In 1992, ​I met Mrs. Coretta Scott King as a tongue-tied​,​​ ​nervous activist who desperately needed her support. Not only was she my hero and an icon to the world, but she was also critical to our efforts to expand ​​​​​HIV/​AIDS ​from being viewed as a white gay men’s disease ​into ​the ​​​civil rights issue​ it has always been​. ​​​I’m sharing this story on this MLK Day because the struggle in 2024 is real.​​

There was a lot resting on our first meeting with Mrs. King. NMAC ​and our movement needed her voice to ​highlight ​​​​how ​​​​Black gay men and Black women were ​​​hurt by HIV and the related stigma surrounding the virus. Mrs. King was in the unique position to build ​a critical bridge between the Black community and ​​​the AIDS movement. She could reach people who thought HIV was mostly impacting white gay men.​​​

​Thankfully​,​ she was as gracious as you would imagine. Fully briefed on the ​community’s urgent ​need​, ​​​and ​undeterred by the ​challenges of adding her voice to the discussion. She ​​understood that some church leaders would ​be displeased. ​​​​She uniquely understood that our work was about justice and equality; t​hat was something ​she could ​support.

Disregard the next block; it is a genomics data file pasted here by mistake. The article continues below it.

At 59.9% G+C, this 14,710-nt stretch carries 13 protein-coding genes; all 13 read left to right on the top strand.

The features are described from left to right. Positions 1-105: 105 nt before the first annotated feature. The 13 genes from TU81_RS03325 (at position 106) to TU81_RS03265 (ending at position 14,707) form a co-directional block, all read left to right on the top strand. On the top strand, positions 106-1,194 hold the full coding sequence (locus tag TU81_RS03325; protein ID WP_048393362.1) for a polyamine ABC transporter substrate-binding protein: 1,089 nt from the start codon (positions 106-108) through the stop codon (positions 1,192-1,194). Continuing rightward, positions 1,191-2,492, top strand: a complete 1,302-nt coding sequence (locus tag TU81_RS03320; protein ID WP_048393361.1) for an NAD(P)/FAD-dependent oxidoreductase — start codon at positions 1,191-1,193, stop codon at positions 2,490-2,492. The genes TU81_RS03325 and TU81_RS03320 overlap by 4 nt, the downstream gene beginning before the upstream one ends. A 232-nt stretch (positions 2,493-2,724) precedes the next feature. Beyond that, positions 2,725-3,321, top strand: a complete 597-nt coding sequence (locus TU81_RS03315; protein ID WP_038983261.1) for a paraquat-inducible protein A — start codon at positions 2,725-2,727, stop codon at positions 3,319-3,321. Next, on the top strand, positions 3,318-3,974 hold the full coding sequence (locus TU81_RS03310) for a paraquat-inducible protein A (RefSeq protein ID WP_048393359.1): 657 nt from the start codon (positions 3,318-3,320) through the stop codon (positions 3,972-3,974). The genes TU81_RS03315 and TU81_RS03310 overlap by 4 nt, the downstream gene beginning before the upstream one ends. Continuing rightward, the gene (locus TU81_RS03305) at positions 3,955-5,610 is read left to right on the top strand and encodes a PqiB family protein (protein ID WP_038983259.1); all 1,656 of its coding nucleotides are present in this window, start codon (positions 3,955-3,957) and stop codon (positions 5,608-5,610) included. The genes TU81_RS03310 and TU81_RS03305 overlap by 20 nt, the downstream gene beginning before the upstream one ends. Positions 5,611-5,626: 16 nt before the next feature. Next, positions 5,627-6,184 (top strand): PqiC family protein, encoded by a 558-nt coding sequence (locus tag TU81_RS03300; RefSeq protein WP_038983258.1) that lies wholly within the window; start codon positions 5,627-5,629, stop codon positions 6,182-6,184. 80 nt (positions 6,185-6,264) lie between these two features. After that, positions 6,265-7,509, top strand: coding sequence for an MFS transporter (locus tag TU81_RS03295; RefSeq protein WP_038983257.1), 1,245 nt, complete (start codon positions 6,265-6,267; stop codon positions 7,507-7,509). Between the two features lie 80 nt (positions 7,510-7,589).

NMAC ​remains​​ fortunate to have ​had ​her speak at two events. The first was the opening reception for the United States Conference on AIDS (USCA) in Atlanta​. She headlined a reception titled “Civil Rights ​Leaders ​Salute the HIV Movement.” The event was at Atlanta’s ​City Hall and included civil rights icon​ and then head of the Southern Christian Leadership Conference​, Dr. Joseph Lowrey​.​​ It was historic to see these legendary civil rights icons in the same room as leaders from the HIV movement.

The second time Mrs. King spoke ​​​was at ​the HIV Prevention Leadership Summit (HPLS)​ sponsored by CDC, AED, NASTAD, and NMAC​​​. ​Walking her back to her car after her speech, ​​I don’t know what came over me, but I reached out to hug her. That is when she whispered into my ear, “​Remember​​​,​​​ you are carrying on Martin’s dream.”

​​Our fight for dignity and equality has never been more important or more at risk. ​I will always remember that moment when Mrs. King held my hand as it shook out of control. I share her words because the ​2024 ​election will be ​​​another defining moment. The outcome of the elections could ​change everything. Let’s channel MLK’s dream and her gracious spirit by ​​​​getting ​​​everyone to vote. ​​​

Yours in the struggle,

Paul Kawata